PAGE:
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British Industrial History

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David Richard Llewellyn

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Sir David Richard Llewellyn, first baronet (1879–1940), coal owner and financier

1879 Born at Aberdare son of Alderman Rees Llewellyn and his wife, Elizabeth.

1900 Enrolled in a course for mining engineers at University College, Cardiff

1903 Qualified.

1903-5 Studied mechanical mining in USA

1905 Started the Windber colliery, aiming to work its thin seams with electrically driven cutters.

1905 Married Magdalene Anne Harries (d. 1966); they had four sons and four daughters

1914-16 Acquired four additional collieries, all drift mines, around Aberdare.

Through his Aberdare connection with H. Seymour Berry, who had negotiated the purchase of the Gwaun-Cae-Gurwen Colliery Co for Lord Rhondda, Llewellyn was made chairman of this subsidiary enterprise.

Especially between 1916 and the early 1920s, he was involved in a frenzy of mergers and acquisitions of coal mines. The two young men, Berry and Llewellyn, (assisted by H. H. Merrett) took over a range of companies across the south Wales coalfields. Llewellyn or Berry were frequently designated chairman. The companies they controlled included Bwllfa and Merthyr Dare; D. R. Llewellyn and Sons; Graigola Merthyr Company; Gwaen-Cae-Gurwen; Cambrian Collieries; Celtic Collieries; North's Navigation; D. Davis and Son; and Welsh Navigation.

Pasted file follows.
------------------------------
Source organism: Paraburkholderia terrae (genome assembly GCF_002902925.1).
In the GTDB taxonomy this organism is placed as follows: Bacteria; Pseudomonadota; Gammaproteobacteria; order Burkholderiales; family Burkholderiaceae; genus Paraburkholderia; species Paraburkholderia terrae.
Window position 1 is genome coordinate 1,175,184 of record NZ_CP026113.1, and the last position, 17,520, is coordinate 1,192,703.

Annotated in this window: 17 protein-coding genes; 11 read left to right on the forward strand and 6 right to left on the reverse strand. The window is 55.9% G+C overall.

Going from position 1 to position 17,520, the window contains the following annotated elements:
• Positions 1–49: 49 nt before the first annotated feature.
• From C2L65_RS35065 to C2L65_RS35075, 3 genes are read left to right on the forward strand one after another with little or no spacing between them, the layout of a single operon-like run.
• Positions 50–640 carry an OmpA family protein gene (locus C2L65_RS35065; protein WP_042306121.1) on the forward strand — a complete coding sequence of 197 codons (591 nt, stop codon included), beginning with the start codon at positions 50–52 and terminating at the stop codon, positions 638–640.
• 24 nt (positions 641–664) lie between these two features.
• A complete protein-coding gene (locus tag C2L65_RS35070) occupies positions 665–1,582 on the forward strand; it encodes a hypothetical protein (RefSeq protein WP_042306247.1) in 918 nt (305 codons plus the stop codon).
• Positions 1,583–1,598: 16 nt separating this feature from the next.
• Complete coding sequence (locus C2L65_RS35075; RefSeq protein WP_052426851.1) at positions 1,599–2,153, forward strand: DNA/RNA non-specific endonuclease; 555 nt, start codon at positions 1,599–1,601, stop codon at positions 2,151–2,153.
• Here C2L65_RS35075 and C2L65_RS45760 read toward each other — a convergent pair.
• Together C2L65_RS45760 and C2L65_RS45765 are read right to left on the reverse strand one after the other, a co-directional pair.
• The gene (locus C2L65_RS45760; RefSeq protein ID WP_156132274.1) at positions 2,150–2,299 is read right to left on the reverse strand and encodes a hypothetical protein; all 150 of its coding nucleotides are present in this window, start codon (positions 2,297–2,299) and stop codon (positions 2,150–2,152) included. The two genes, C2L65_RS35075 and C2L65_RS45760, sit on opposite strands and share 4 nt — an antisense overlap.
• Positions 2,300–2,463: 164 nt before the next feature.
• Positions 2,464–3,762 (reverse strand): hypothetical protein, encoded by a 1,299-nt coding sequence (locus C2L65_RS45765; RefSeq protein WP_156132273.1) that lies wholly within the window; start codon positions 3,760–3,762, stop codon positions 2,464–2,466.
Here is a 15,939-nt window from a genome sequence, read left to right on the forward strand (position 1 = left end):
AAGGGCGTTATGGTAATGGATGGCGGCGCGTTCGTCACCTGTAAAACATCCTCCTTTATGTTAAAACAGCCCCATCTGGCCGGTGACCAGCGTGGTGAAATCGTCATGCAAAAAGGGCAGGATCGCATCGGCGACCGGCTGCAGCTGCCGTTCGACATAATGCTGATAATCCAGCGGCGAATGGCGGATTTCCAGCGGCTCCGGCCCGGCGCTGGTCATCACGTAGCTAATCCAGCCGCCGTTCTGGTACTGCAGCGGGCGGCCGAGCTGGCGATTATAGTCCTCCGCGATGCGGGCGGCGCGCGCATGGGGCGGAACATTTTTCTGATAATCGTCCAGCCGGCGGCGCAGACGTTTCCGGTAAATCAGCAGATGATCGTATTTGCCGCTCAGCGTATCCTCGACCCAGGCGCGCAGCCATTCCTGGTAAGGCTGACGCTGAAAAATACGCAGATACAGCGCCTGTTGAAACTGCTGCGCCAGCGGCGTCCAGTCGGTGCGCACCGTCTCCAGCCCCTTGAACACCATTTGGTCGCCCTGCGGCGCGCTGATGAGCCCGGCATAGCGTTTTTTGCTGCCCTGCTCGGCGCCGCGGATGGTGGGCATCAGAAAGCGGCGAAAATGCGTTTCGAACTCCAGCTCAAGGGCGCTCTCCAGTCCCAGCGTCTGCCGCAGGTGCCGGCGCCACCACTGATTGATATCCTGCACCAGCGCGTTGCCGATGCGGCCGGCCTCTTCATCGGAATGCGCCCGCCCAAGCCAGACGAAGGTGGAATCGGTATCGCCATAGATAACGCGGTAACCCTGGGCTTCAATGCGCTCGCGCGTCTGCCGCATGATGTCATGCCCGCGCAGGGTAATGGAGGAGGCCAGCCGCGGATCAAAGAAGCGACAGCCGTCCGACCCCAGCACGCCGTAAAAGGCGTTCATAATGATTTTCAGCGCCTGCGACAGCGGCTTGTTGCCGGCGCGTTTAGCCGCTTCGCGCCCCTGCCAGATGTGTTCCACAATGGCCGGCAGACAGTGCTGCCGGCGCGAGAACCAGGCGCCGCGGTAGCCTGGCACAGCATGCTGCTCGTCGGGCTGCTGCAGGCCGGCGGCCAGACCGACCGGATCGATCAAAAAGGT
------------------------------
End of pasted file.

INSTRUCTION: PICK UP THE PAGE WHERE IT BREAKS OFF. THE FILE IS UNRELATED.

1919 One of their most spectacular acquisitions was a controlling interest in John Lysaght Ltd. A few months later the business was sold on to Guest, Keen and Nettlefolds with Llewellyn becoming chairman of GKN's colliery committee.

1920 Registered his company D. R. Llewellyn and Sons Ltd to hold the coal mine interests.

1922 He was created a baronet

1930 Some of the most important of the south Wales coal companies collaborated to form Welsh Associated Collieries Ltd, and Llewellyn as chairman.

1935 this group fused with the Powell Duffryn Steam Coal Co Ltd. The resulting group controlled some ninety pits, produced over 20 million tons of coal, and employed over 37,000 people. Llewellyn served as vice-chairman.

If much of this was essentially financial engineering, the more constructive aspect of these amalgamations and rationalizations was seen in the marketing and distribution of the group's coal output. Thus when Llewellyn joined the board of Lord Melchett's Amalgamated Anthracite Co, he secured efficiencies by pooling wagons, centralizing purchases of stores, and introducing uniform systems of accounting.

In much of this Llewellyn's main adviser and associate was H. H. Merrett, who in the early 1930s published a plan for the total co-ordination of selling and transport in the industry.

1940 Died at his brother's house in Penderyn, Brecknockshire

See Also


Sources of Information

  • Biography of Sir David Richard Llewellyn, ODNB